Blood Betrayal by Alison Beightol
Genre: Paranormal Romance/Dark fantasy
Publisher: Charles River Press/ Cambridge Press US
EBook ISBN 13: 978-1-936185-83-2
Paperback ISBN 13: 978-1-936185-82-5
Number of pages: 384
Word Count: 98,000
Cover Artist: Laurie Mc Adams
Being the world’s oldest vampire, Eamon Rutherford has enjoyed women throughout the ages as beautiful meals and one night stands. That is until Eamon decides to find a mate and settle down. His less-than-perfect choice is temperamental ballerina Lauryl Mellis. When Lauryl escapes from him in London, Eamon discovers that true commitment requires him to love another more than himself. As he struggles with his inner awakening and Lauryl’s rejection, Lauryl is busy planning her own special event, which might include the death of Eamon Rutherford.
Thanks for having me on your blog! I’m excited to spend time with you!
- Where did you get the idea for the novel?
I’ve always loved vampire stories. I used to watch the old Christopher Lee Hammer Films Dracula movies when I was a kid and was just mesmerized so that love grew and merged with my love of writing. The specific idea came oddly enough in a theatre class while listening to a lecture about dance costume designs. Instead of listening to the lecture, I scribbled my ideas down like a madwoman. My instructor probably thought I was soaking in her lecture but in reality, I was sketching characters and a plotline.
- Your title. Who came up with it? Did you ever change your title?
The publisher came up with my title. And it did get changed from my original title, which was Life in Moonlight. I’ve learned not to get too attached to titles because they aren’t carved in stone.
- Why did you pick this genre? What do you like about it?
Like I said before, I have ALWAYS loved vampire stories. And I love the freedom that paranormal romance and urban fantasy gives me with my characters and my storylines. I like paranormal characters who are multi dimensional. Just because they are a vampire or shifter or whatever doesn’t mean they don’t have quirks or issues. I feel extremely comfortable writing in this genre. It feels quite natural. I’m working on a manuscript where there is absolutely nothing paranormal and I sometimes feel like there is a huge hole in the story.
- Since becoming a writer, what’s the most exciting thing to ever happen to you?
Ooh picking just one is hard. So I’ll give you a quick list. 1) Getting my book deal. 2) I got a very personalized, in depth, lengthy rejection from a very well known New York editor. I printed it and kept it close to where I write, it was so good. 3) Hearing author RL Stine discuss his writing process and experiences. It was so cool to hear a well-known author talk about some things that have happened to me as well. It was validating!
- What book are you currently reading or what was the last book you read?
I am getting ready to start I Kissed a Dog by Carol Van Atta who is an author with the same imprint I am with. It’s a paranormal romance. I just finished Black Moon by Jessica Mc Quay, a faerie YA story also released from Cambridge Press.
- What is your writing process?
I am not an outliner. I wish I was but I am a pantser. I just wing it. I wait for my characters to talk to me. Sometimes they give me the silent treatment for LONG periods of time and others, they won’t leave me alone. Since I don’t have an area to write in, I write in bed with my MacBook Air. Usually I have animal crackers handy(I love them) and Fanta Orange drink near by as well.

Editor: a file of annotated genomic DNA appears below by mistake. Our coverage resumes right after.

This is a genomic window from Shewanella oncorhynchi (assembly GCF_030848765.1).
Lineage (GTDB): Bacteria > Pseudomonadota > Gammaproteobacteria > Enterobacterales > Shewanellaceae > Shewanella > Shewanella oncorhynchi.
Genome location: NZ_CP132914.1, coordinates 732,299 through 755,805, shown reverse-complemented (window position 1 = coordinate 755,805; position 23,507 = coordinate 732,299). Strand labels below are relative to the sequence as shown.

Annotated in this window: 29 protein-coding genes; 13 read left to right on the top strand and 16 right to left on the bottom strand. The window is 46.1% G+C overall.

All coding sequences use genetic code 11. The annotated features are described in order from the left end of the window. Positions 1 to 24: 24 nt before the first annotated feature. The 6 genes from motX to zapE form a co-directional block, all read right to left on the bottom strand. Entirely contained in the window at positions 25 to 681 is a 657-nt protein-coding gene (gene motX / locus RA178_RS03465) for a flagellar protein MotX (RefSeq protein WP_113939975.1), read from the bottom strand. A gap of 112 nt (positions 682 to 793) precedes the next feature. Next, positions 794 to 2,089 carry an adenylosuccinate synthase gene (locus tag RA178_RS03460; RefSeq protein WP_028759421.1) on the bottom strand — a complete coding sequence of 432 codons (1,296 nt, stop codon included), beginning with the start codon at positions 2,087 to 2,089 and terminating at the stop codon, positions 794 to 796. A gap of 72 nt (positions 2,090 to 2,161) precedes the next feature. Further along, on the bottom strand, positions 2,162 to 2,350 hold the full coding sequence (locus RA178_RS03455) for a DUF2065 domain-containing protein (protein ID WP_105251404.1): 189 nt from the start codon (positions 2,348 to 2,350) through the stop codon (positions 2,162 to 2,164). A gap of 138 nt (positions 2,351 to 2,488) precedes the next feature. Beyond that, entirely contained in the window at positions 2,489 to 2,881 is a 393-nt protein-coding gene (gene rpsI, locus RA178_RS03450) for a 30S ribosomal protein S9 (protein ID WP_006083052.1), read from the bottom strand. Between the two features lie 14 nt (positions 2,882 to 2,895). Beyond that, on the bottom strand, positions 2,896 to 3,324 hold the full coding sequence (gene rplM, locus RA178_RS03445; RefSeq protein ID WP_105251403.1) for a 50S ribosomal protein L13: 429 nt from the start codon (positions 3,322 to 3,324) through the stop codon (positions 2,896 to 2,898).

- At a book signing, do you just sign your name or do you write a note? How do you come up with stuff to say?
I’ve never had a signing but I would definitely write some little note to them. After all, they took their hard earned money and bought my book. I like to interact with fans of the genre! I don’t think I’ll have a hard time coming up with stuff to say because I am rarely speechless!
- What is something people would be surprised to know about you?
Most people would be surprised that I have terrible stage fright and bouts of self- doubt. I overcome it and people can’t tell but right before I have to do something important I am dying inside.
- How do you react to a bad review?
Bad reviews are a fact of life. Not everyone is going to like my work. Heck, there are days I don’t like my work. So I respect their opinion. It is just that though. Their opinion. It doesn’t hurt me physically or diminish anything I’ve done. They just didn’t like my book. As long as the criticism is not personal or slanderous, I’m cool with getting slammed in a review.
- How did you celebrate the sale of your first book?
Sadly, I didn’t do anything to celebrate it. Isn’t that dumb? I just told everyone and patted myself on the back and went right back to work on my work in progress. However, every now and then, I treat myself to something nice and say, ‘this is for selling your book. You deserve it’ I’m like that.
Thanks for having me on your blog! It’s such a great thing to meet everyone and chat. It’s like a non-stop block party!
About the Author:
Alison Beightol works as a registered nurse but also studied history and theatre at the University of Florida. For as long as she can remember, she has had an affinity for vampire stories, romance, and gothic tales that keep her up at night. Blood Betrayal: Book One of the Primigenio Tales is her first novel. Alison lives in a haunted house in rural north Florida where she is putting the final touches on book two of the Primigenio Tales: Blood of New Beginnings.
The Silly Thing Didn’t Realize She Was Going To Be Late Night Meal
Who to eat, Eamon thought as he studied the capacity crowd of the Marion Oliver McCaw Hall. The marker of another vampire, a much younger vampire, in the audience caught his attention. The mystery vampire’s energy had a quiet dignity intertwined in it. The marker intrigued him and he scanned the audience with greater intensity. His Blackberry vibrated in his pocket, distracting him before he could identify him or her. He looked down at his phone.
That dancer, what do you see in her? There are plenty like her here, the text message read.